Published originally in 1978, _Happy All the Time_ paints both of the primary women in bold colors. Misty is a linguist, frighteningly intelligent, and determined not to let Vincent's optimism capsize her ship. Holly is self-contained and self-determined, making her own decisions without consultation with Guido, whose great passion for her leaves him in a perpetual state of befuddlement. The book is indicative of the era it's placed in, as women behave in ways which have not been modelled for them, and the men adjust their expectations accordingly. From a feminist point of view, that makes this book an interesting read.
From an escapist's point of view, this book is highly entertaining, light but not too fluffy, and thoroughly enjoyable. I highly recommend it for anyone who enjoys Nora Ephron movies, Bridget Jones-type books, and satisfying endings.
Guido Morris. Holly Sturgis. Vincent Cardworthy. Misty Berkowitz. These are the rather enchanting names of the four principal players in our little drama. Guido and Vincent have been cousins and best friends since as far back as either of them can remember. Gifted with both privilege and personality, talent and wit, the two men have somehow managed to make it past graduate school and into bona fide adulthood without ever forming permanent or lasting attachments with members of the opposite sex. But all of that is about to change when they walk past a young woman with black hair and a composed face, sitting on a bench, and Guido falls instantly and madly in love. But Holly is not looking for love and Guido finds himself in the unfamiliar agony of being in love with someone who appears all but indifferent to him. Meanwhile, Vincent is coming to terms with his scattered and perplexing love life the hard way.Read more ›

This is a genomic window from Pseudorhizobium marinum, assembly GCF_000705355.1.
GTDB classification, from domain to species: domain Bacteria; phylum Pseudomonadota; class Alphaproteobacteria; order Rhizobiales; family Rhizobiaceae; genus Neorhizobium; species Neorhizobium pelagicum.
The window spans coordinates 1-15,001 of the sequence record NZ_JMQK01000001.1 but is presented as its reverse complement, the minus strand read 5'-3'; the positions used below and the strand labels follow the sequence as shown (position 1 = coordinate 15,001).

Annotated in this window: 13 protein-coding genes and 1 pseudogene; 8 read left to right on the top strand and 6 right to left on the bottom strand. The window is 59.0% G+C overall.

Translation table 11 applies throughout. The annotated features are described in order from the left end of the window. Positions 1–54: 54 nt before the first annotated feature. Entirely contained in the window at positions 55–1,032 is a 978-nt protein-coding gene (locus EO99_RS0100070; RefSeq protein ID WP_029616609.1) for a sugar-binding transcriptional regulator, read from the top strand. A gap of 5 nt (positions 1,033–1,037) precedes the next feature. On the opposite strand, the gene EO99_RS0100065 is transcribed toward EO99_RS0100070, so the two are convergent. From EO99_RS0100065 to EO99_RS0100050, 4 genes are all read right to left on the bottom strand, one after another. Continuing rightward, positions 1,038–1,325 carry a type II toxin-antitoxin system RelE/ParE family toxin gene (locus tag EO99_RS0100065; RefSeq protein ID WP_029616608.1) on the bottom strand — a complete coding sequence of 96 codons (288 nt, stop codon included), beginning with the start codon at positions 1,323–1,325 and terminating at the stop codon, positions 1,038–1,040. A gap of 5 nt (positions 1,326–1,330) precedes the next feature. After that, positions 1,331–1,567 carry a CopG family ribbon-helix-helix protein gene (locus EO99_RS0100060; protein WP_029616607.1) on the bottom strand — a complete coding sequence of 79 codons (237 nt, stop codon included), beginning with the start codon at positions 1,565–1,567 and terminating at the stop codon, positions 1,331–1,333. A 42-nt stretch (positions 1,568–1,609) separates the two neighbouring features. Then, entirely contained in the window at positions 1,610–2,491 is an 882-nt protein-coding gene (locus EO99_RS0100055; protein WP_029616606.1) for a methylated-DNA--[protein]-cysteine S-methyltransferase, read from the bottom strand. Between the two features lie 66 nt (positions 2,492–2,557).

Her sense of flow is great. The ending came up easily, and i was perfectly satisfied with it.
Most Recent Customer Reviews
Laurie Colwin in a joy to read. It is somewhat a traditional novel, no fancy postmodern tricks, but it surprises just the same. Read morePublished 7 days ago by Lorac
Consistent characterizations, interesting people, emotionally touching, telling, and oftentimes hilarious writing.Published 10 days ago by Jez
Here we have the tale of Guido and Vincent cousins and best friends. We follow them as they finish their college years and take up their careers. Read morePublished 1 month ago by Dora L. Davison
I read 21 percent of this on my Kindle and just couldn't take any more. It's a sappy story of 2 sappy men and. the sappy women they get involved with. Read morePublished 1 month ago by Kindle Customer
Laurie Colwin created interesting,quirky characters in this novel. I enjoyed it but liked Home Cooking better.Published 2 months ago by GGT
I loved the characters so MUCH and her way of writing about them, describing them, and their attitudes......and then, it seemed nothing happened and i've already forgotten it. Read morePublished 2 months ago by Marlea
Just one of the best books about New York, and what it means to come to New York and make a meaningful life for yourself. A feel-good book without being sappy. Read morePublished 4 months ago by Hope